Hi Rebecca – thanks for your comment – yes I am interested in the thoughts of others too. I hope you are energised by glimpsing the end of your studies – it has been a tough couple of years for many. No I have not been down to Wellington but I have read and heard a lot about it from many people. The question about the end of vaccine mandates in the future is valid but I see too much of the narrow minded right wing populism we have seen across the world – it is a shallow politics that is not really in the interests of working people and on the extreme edges it is very dangerous indeed – so I find it disturbing and saddening. As far as social work and Te Tiriti is concerned, we do indeed talk a lot about principles and commitments – however the reality is more often than not something quite different I am afraid – which is why I persist ( for my sins) in asking the questions that I do. I also believe – not to put too fine a point on this – that Pākehā need to try to take some responsibility for unpacking the illusions which give us comfort. But it is also important not to over-simplify things – read, think, discuss and question! Enjoy your last year of study! Ian

Kia ora, I appreciate your writings that I have read over the years. I am struggling to understand why the social work profession has whole heartedly embraced the vax mandates and shuts down and conversation that questions it. Why is it being equated with privileged, white-extremist, right-wing, neo-liberalism? That makes me think that you haven’t actually spoken with the ordinary, caring and hard working people who do not agree with the mandates. And there are many, social workers and theie6vlients who have been impacted by the mandates.
Perhaps you should climb down from your ivory tower and come and talk to the people. Arohanui.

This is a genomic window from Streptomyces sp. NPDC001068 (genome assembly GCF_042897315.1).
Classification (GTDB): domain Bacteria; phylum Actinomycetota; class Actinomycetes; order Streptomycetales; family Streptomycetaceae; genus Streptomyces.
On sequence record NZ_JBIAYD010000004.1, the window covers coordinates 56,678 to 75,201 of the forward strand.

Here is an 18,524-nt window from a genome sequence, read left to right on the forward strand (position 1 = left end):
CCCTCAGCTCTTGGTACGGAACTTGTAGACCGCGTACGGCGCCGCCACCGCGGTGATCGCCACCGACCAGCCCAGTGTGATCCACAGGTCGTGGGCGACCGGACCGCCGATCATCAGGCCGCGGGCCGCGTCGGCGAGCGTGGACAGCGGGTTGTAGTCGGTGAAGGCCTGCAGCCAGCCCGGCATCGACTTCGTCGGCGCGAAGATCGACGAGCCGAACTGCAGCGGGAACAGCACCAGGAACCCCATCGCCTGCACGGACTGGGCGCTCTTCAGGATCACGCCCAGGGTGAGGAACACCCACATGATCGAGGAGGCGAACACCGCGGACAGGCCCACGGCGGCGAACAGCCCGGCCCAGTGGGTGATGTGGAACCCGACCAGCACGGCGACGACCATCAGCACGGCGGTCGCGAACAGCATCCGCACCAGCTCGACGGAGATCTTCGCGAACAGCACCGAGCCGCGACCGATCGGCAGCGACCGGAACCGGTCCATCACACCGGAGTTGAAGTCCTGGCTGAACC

Kia Ora Ella – Thanks for your comment – as said it hard to ‘win’ arguments when people start from much different positions. Also – as said – there is important room for dialogue over vaccine mandates – although even with Omicron there is a good argument to keep them because of the extra risk of hospitalisation attached to unvaccinated people. I do understand that many ‘good’ and genuine people will be caught up in this protest. The problem for me is the links between it and right wing populist movements we have seen the world over – Trump flags / confederate flags / fundamentalist religious extremism / racist and/or homophobic views / conspiracies that all government is against ‘the people’ / paranoid ideas involving denial of a global public health emergency – I am not saying all the protest people hold such views at all – but it is a breeding ground for the spread of such ideas. The whole idea that individual freedom is a supreme value – even when it damages the public good – is not an idea that helps us as a community – and it certainly doesn’t help people at the bottom of the heap in the long run. Now there are good reasons why people feel pissed off and left out but this is not where the answers lie in my opinion. I agree that communication is important but I do believe there is a real risk of ‘good’ people being convinced of the truth of a very twisted story. This populist right freedom front stuff has been slower to develop here – a bit like the spread of Covid itself – thanks to the careful management of the public health response – but it is here now. So … that is where I am coming from Ella and – of course – it is just my opinion and you don’t have to agree – you are ‘free’ to develop your own views. All I would say, is that to understand things well we need to look beneath the surface. I hope that clarifies where I am coming from. Take care in these challenging times. Ian